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  • Acknowledgments  ix
    Introduction. Biopolitical Aesthetics and the Chinese Body as Surplus  1
    1. Chinese Whispers: Frankenstein, the Sleeping Lion, and the Emergence of a Biopolitical Aesthetics  25
    2. Souvenirs of the Organ Trade: The Diasporic Body in Contemporary Chinese Literature and Art  49
    3. Organ Economics: Transplant, Class, and Witness from Made in Hong Kong to The Eye  83
    4. Still Life: Recovering (Chinese) Ethnicity in the Body Worlds and Beyond  115
    Epilogue. All Rights Preserved: Intellectual Property and the Plastinated Cadaver Exhibits  139
    Notes  159
    Bibliography  227
    Index  239
  • "In this important and complex work, Ari Larissa Heinrich continues his interrogation with the politics of the body through a systematic examination of various representations of the medically commodified body in contemporary Chinese and transnational literature, media, art, visual culture, and popular science. Incorporating both political economy and aesthetics, this examination opens up new ways to thinking about the interrelationship and interpenetration between science, medicine, commodity, and the arts in modern and contemporary environments." — Wu Hung, Harrie A. Vanderstappen Distinguished Service Professor of Art History and East Asian Languages and Civilizations, University of Chicago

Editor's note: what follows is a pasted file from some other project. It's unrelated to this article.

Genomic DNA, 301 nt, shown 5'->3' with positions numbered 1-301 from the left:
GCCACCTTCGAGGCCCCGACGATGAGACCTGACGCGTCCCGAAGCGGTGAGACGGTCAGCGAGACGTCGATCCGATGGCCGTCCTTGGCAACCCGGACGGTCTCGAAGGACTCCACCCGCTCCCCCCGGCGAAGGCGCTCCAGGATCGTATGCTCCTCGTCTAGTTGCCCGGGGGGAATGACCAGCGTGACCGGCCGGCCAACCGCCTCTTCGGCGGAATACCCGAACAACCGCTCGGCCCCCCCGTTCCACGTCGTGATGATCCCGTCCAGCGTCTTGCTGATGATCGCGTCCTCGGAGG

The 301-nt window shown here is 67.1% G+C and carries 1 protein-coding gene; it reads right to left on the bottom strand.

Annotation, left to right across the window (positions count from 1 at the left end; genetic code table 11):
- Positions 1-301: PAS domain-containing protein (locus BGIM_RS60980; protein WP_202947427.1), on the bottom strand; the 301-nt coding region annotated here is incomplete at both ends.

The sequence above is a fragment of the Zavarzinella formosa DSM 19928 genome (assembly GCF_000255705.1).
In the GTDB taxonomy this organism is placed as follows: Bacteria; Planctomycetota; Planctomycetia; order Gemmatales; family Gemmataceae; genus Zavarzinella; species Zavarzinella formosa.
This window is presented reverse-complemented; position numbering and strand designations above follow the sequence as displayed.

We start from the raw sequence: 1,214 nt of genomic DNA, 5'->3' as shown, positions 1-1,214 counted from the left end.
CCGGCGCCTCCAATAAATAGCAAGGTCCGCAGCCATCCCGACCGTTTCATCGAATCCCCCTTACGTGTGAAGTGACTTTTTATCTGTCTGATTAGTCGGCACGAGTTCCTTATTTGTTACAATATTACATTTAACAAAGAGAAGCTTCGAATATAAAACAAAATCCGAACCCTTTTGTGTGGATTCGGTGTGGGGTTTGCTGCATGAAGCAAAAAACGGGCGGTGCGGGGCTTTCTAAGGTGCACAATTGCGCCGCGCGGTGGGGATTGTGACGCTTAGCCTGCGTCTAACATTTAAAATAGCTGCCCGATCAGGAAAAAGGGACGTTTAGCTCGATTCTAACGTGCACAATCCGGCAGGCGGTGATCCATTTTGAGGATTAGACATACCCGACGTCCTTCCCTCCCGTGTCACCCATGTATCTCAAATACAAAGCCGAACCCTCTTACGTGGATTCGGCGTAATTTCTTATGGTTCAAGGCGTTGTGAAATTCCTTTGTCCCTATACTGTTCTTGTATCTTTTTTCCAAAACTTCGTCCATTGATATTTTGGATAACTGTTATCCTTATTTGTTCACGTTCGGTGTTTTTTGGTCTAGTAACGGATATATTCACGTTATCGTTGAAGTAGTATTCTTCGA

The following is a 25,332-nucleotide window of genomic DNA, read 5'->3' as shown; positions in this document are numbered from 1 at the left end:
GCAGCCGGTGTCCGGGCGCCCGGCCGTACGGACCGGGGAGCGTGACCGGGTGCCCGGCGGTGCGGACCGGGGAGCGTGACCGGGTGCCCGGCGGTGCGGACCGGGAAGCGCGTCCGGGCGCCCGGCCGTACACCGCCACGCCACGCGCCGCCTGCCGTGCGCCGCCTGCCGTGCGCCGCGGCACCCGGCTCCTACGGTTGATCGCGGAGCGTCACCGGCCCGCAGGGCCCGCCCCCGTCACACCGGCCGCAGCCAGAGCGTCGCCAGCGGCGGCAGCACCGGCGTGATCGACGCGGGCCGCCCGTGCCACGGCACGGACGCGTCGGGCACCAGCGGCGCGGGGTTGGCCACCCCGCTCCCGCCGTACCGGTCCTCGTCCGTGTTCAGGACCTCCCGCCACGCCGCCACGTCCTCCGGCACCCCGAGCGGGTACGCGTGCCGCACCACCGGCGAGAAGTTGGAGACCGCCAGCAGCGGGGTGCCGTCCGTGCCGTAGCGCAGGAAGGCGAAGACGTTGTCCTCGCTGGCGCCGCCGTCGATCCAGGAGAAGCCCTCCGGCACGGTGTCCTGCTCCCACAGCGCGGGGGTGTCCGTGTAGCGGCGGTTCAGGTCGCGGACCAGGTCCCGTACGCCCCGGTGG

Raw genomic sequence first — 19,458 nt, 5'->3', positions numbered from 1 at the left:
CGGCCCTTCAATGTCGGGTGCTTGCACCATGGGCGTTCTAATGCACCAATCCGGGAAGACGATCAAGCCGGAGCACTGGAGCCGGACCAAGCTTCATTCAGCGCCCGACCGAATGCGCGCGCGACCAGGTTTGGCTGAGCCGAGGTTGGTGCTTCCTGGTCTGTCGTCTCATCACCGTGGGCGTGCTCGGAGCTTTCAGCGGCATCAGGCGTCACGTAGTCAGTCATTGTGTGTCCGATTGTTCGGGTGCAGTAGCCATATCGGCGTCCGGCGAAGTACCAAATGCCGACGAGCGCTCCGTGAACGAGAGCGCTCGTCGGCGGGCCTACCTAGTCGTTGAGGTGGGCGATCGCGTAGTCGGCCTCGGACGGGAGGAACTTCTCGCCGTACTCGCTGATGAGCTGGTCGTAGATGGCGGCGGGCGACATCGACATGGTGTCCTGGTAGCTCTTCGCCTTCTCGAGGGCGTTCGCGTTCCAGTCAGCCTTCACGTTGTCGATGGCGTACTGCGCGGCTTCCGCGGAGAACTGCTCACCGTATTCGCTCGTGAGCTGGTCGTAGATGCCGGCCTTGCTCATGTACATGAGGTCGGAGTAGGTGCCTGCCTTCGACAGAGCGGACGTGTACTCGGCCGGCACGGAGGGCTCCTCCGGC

Chinese Surplus is a timely, deeply moving, and consequential work, one that is both intellectually and affectively engaging. It significantly advances contemporary debates about the international division of humanity, affective and immaterial labor, biopolitics and biopower, imperial legacies, and globalization. A model of interdisciplinary scholarship, its ambitious originality will become a yardstick against which future studies will be measured.” — Lisa Lowe, author of, The Intimacies of Four Continents

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  • Description

    What happens when the body becomes art in the age of biotechnological reproduction? In Chinese Surplus Ari Larissa Heinrich examines transnational Chinese aesthetic production to demonstrate how representations of the medically commodified body can illuminate the effects of biopolitical violence and postcolonialism in contemporary life. From the earliest appearance of Frankenstein in China to the more recent phenomenon of "cadaver art," he shows how vivid images of a blood transfusion as performance art or a plastinated corpse without its skin—however upsetting to witness—constitute the new "realism" of our times. Adapting Foucauldian biopolitics to better account for race, Heinrich provides a means to theorize the relationship between the development of new medical technologies and the representation of the human body as a site of annexation, extraction, art, and meaning-making.

    About The Author(s)

    Ari Larissa Heinrich teaches in the Literature Department at the University of California, San Diego. He is the author of The Afterlife of Images: Translating the Pathological Body between China and the West, also published by Duke University Press, and coeditor of Embodied Modernities: Corporeality, Representation, and Chinese Cultures.
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